Date of Graduation
Statler College of Engineering and Mineral Resources
Mechanical and Aerospace Engineering
Semiconductor devices are the basis of modern technology. Semiconductor-based photoconversion devices that convert light into electrical signals have shown potential for light energy harvesting and conversion, environmental remediation, and sensors for detection of light, chemicals, and biological substances. Despite this potential for use in many applications, semiconductor photoconversion devices need further improvement in the photoconversion performance. This photoconversion improvement may be manifested as increased photoconversion efficiencies for light harvesting devices for power generation such as photovoltaics and photoelectrochemical (PEC) cells or improved photoconversion modulation to increase the sensitivity of semiconductor photoconversion-based sensors. In addition, alternative semiconductor materials to semiconductors that utilize toxic heavy metals such as cadmium and lead must be found for use in certain semiconductor photoconversion devices.
In this dissertation, three separate projects related to improving the performance of semiconductor photoconversion devices are presented. In the first project presented, a rutile titanium dioxide (TiO2) nanorod array photoanrode is coated with an ultra-thin porphyrin-based metal-organic framework (MOF) layer to improve the overall photoconversion of the photoelectrode for solar water splitting. The porphyrin-based MOF coated TiO2 nanorod array showed a 2.7x increase in photocurrent versus bare TiO2 nanorod arrays. The porphyrin-based MOF layer suppressed surface states on the rutile TiO2 nanorod array and increased charge separation and extraction from the rutile TiO2 due to the built-in electric field formed by a depleted p-n junction between the porphyrin-based MOF layer and the rutile TiO2 nanorods.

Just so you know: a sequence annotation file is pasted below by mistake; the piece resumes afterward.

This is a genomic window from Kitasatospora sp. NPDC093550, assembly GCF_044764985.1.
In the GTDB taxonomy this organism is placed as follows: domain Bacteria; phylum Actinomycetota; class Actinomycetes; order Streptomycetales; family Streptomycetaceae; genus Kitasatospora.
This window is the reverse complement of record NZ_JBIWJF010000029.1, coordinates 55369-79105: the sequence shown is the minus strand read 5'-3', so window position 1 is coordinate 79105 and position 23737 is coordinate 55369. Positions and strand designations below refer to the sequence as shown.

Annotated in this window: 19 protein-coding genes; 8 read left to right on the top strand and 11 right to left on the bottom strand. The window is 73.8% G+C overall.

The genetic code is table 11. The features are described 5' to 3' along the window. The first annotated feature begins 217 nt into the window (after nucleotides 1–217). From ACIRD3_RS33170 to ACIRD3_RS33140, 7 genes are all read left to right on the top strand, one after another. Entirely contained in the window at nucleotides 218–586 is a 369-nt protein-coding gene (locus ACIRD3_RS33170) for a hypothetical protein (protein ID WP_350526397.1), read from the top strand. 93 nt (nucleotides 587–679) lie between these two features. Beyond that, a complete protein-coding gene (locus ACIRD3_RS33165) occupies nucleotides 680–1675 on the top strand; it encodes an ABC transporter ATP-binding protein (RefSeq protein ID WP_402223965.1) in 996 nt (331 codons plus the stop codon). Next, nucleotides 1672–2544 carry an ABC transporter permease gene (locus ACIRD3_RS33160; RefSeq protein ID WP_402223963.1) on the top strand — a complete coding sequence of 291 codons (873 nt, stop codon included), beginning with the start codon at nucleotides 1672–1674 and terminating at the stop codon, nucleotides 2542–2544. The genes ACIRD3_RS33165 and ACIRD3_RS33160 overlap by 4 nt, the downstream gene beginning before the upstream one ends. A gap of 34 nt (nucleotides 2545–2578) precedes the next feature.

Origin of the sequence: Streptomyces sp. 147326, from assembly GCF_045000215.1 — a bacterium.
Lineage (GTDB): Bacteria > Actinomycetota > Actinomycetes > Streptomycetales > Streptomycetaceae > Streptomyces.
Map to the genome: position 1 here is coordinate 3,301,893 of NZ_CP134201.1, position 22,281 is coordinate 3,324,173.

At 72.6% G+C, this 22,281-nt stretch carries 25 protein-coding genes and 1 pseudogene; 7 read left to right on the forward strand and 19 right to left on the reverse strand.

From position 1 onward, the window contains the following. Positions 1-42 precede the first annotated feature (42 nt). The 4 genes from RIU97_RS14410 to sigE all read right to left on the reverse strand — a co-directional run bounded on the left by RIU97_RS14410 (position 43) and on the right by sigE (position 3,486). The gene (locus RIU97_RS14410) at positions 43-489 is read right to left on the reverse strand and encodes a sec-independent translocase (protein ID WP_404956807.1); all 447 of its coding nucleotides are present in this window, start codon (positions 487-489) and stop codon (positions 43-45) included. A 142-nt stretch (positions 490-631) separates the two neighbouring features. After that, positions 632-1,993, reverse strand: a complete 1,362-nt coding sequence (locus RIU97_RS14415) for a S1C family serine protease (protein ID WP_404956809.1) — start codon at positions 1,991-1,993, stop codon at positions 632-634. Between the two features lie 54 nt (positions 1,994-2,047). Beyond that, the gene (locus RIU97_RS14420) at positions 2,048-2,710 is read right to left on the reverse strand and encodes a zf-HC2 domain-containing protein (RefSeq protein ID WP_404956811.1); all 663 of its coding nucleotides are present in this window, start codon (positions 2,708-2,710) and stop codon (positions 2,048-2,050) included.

In the second project presented, different plasmonic (hot electron injection and plasmon-induced resonant energy transfer (PIRET)) and non-plasmonic photoconversion enhancement mechanisms were tested for modulating photocurrent in PEC-based sensors using Bi3FeMo2O12 (BFMO) thin film semiconductor photoelectrodes and Hg2+ as a proof-of-concept analyte for detection. The possible plasmonic and non-plasmonic photoconversion enhancement mechanisms were controlled by choice of conjugated plasmonic nanoprobe between Au and Au@SiO2 core-shell nanoparticles with the BFMO. The conjugated Au NPs enhanced the BFMO thin film’s PEC performance through a combination of plasmonic hot electron injection, PIRET, Fermi-level equilibration, and a non-plasmonic internal reflection within the BFMO caused by the conjugated Au NPs. The conjugated Au@SiO2 NPs enhanced the BFMO thin film’s PEC performance via PIRET and the non-plasmonic internal reflection within the BFMO caused by the Au@SiO2 NPs. A PEC sensor using the Au NPs as nanoprobes showed sensitivity and selectivity towards Hg2+ showing this PEC sensor design’s potential.
In the third project presented, based on the comparison study of plasmonic and non-plasmonic photoconversion enhancement mechanisms with BFMO thin-film photoanodes, a PEC-based immunosensor utilizing PIRET from Au NP-based nanoprobes conjugated to BFMO thin- film photoanodes to modulate photoconversion of the BFMO is synthesized and studied using human immunoglobulin G (IGG) as a proof-of-concept analyte. The plasmonic Au NPs are conjugated in the presence of human IGG via antibody-antigen reactions. The resulting PIRET-based PEC immunosensor shows some sensitivity towards IGG detection. However, the sensitivity of the PIRET-based PEC immunosensor is limited due to the large separation distance (~10 nm) between the plasmonic Au NPs the BFMO thin films from the antibody-antigen sandwich used for Au NP conjugation. As such, further work must focus on improving PIRET between the Au NP based nanoprobes and the BFMO thin film photoanodes.
Bright, Joeseph Martin, "Modulation of Semiconductor Photoconversion with Surface Modification and Plasmon" (2020). Graduate Theses, Dissertations, and Problem Reports. 7798.